Increasingly many Boards, committee, working groups, and organizations need to meet in a way that is mixed or hybrid. Often, we have a meeting and want or need to bring in participants from other branch offices, cities or countries. When we do this the people in the room hosting the call have an “advantage” and those not lucky enough, may feel disadvantaged, lacking, or even invisible.
Here are some ideas for maximizing everyone feeling seen, heard and of value.
- Confirm that all off-site participants have the documents needed. Especially when these individuals cannot see the visuals being presented or referenced in the room, sending all the visuals and documents in advance is critical. Off-site participants need all the documents that everyone else received in advance of the meetings, as well as those used during the meeting to present content.
- Name each document as they are titled before using them. Off-site participants don’t have as many cues as others in the room, and document titles will help ensure speedy and easy engagement for all.
- Check equipment in advance. There is nothing worse than failing technology for those who are joining from a distance. For those meeting in-person it can also be frustrating. Check your technology well in advance and with those using it i.e. ask off-site participants to join the meeting at least 15 minutes early. It can also be helpful to check the quality of sound and visuals from time-to-time during long meetings.
- Find a way for off-site participants to be engaged with others and with the content. From time-to-time, small group dialogue or work can be especially helpful in a meeting to achieve the pre-set objectives/achievements. If there are individuals participating from a distance, they also want and need to be included in this. Some ways to do this are: move to smaller Skype conversations or another chat room for a period of time. Solo work with a plan to share back with the group can also be helpful, especially for introverts.
- Call off-site people by name throughout the meeting. It is always easier for people to participate when they are in a room together. When the technology is challenged or there is power imbalance (age, seniority, cultural, gender, language or other), participants joining virtually can find it even more challenging to participate. Calling people by name to participate will ensure they have a voice, are heard and feel valued.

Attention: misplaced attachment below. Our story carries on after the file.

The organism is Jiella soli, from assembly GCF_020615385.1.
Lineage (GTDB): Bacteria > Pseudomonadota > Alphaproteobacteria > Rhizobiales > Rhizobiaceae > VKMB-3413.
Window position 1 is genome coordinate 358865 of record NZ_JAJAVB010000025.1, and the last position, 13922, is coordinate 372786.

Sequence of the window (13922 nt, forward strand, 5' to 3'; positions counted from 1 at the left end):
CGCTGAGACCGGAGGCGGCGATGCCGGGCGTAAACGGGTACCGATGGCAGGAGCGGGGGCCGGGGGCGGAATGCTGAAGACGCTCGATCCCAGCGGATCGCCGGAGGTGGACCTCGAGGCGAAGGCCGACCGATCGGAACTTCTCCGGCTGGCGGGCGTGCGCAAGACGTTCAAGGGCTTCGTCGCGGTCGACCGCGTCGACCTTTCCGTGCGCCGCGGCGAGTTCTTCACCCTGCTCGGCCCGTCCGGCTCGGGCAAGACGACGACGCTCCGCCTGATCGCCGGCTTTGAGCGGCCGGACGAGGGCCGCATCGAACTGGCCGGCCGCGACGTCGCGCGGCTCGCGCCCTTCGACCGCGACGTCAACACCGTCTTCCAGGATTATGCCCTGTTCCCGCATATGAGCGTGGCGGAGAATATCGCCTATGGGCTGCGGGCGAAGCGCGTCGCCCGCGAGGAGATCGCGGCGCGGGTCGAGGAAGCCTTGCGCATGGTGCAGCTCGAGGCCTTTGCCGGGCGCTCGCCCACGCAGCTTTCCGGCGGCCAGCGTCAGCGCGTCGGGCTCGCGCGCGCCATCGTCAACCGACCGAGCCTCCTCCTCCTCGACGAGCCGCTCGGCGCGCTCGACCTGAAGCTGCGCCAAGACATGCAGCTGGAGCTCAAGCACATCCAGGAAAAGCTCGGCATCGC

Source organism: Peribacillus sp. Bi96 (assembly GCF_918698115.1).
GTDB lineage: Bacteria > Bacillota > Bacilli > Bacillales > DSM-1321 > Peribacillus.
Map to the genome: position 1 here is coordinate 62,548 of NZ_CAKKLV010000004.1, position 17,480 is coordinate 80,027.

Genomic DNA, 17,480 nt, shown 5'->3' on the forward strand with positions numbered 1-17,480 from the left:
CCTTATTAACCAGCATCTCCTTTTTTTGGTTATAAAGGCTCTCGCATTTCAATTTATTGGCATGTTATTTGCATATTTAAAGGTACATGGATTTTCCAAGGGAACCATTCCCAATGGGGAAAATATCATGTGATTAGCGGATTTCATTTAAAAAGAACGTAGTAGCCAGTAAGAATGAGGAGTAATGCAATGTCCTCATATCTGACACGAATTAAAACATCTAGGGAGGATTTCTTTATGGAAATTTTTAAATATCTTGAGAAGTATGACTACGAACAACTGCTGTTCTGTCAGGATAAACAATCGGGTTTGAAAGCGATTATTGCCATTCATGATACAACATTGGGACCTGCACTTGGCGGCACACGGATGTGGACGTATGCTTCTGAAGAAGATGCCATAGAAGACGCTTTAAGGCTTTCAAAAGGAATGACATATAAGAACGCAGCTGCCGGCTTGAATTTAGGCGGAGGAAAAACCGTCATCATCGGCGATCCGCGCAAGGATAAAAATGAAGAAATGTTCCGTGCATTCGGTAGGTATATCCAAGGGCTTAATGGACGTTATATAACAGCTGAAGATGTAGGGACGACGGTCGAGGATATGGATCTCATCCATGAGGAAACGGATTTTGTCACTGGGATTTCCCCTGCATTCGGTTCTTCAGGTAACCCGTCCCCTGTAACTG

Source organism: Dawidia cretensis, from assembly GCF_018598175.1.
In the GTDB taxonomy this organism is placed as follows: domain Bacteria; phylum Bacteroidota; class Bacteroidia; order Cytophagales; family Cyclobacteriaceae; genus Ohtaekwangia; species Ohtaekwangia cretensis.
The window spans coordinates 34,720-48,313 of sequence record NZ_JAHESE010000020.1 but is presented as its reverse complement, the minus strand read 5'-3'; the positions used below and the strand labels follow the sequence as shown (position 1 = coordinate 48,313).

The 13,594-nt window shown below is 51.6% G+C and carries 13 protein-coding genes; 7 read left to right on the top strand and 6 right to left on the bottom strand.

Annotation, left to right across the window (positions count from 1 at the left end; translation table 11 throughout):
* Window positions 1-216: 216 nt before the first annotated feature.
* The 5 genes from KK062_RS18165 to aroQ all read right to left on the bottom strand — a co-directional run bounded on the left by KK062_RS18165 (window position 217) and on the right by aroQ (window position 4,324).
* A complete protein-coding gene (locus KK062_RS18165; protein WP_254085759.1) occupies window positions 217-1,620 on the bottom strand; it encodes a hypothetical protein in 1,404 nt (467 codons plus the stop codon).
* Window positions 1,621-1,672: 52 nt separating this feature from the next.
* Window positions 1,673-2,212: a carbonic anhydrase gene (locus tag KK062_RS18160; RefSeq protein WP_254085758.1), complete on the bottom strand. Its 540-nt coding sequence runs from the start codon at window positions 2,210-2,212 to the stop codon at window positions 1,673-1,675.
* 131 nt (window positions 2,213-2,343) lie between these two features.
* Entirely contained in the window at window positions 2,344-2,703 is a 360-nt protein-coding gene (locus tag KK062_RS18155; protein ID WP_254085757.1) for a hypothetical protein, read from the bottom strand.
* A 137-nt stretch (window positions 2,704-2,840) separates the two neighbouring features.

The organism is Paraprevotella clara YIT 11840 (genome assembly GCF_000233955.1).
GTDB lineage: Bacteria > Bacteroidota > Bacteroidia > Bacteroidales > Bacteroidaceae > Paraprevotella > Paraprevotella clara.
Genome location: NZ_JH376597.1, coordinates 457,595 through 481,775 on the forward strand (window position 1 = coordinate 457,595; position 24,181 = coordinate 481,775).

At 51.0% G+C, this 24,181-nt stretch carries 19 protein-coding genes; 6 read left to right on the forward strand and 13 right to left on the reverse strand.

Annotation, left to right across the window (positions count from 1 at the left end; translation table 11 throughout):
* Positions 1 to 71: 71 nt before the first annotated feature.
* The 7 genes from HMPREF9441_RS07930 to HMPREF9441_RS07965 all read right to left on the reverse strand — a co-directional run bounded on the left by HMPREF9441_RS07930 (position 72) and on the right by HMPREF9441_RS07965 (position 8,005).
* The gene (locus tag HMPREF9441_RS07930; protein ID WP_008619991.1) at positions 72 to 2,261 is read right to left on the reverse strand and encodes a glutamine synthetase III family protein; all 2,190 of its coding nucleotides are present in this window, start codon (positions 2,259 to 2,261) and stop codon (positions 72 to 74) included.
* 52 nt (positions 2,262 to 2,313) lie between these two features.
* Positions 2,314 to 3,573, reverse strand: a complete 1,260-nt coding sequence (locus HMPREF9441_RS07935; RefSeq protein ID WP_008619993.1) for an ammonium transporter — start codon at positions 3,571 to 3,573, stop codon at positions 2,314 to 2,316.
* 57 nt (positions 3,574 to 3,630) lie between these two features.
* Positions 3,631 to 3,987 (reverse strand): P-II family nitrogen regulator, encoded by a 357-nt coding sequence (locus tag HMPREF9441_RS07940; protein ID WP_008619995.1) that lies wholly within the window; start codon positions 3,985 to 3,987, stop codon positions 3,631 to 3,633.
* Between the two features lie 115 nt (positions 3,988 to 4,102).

- Involve off-site participants in one aspect of the meeting in a unique way. This will help these participants to feel valued and respected for what they bring to the meeting. It may be helpful to let these individuals know in advance if the contribution you are hoping for is substantial. However, if it is small it should be fine to call them by name when the time is right. Be authentic and make it meaningful for all.
- Start with a check-in. This will reduce the distance that is felt when participants are not in the same room and can build a feeling of connectedness despite distance. This is especially helpful when there are many people in one room and just a few participants elsewhere. Solo participants can feel especially isolated. A check-in should vary from meeting-to-meeting and be in response to what you know about these individuals, their situation, or the purpose of the meeting. It does not have to be long but it should be authentic. Here are a few examples:
a. “In a few minutes we are going to be entering our annual budget meeting. This is an important meeting and can sometimes be challenging and long. Before we start, let’s share one lesson you have learned in your own personal finances that may also service us well here today?”
b. “We haven’t see each other for a few months now, and I’m sure much has happened over the past weeks. Before we start let’s share something we are feeling especially challenged by and one thing we are especially grateful for since we were last together.”
- Save time to check-out. It is sometimes helpful to check the pulse of participants at the end of a meeting. Especially if there was tough conversation or participants entered with resistance or if the content want challenging, taking five minutes at the end to share some final thoughts can offer closure or helpful information for future planning. Here are a few examples:
a. “Thank you so much for your openness to consider this new way of working and planning – I know it felt different and maybe sometimes challenging. What one word comes to mind for you at this time after trying this process out?”
b. “That concludes our meeting on our budget and financial goals for the year. Thank you for your input, focus, questions, and ideas – this has been so valuable. To end our time together, I would like to invite you to consider one thing you are especially grateful for in this meeting today and one thing that surprised you. Turn to someone close to you and share these two things.”
How do you ensure all members in mixed meetings feel included and valued?
Jeanette Romkema is a Global Learning Partners (GLP) co-owner and Managing Partner of Communications and Marketing, as well a Senior Consultant and Trainer with GLP.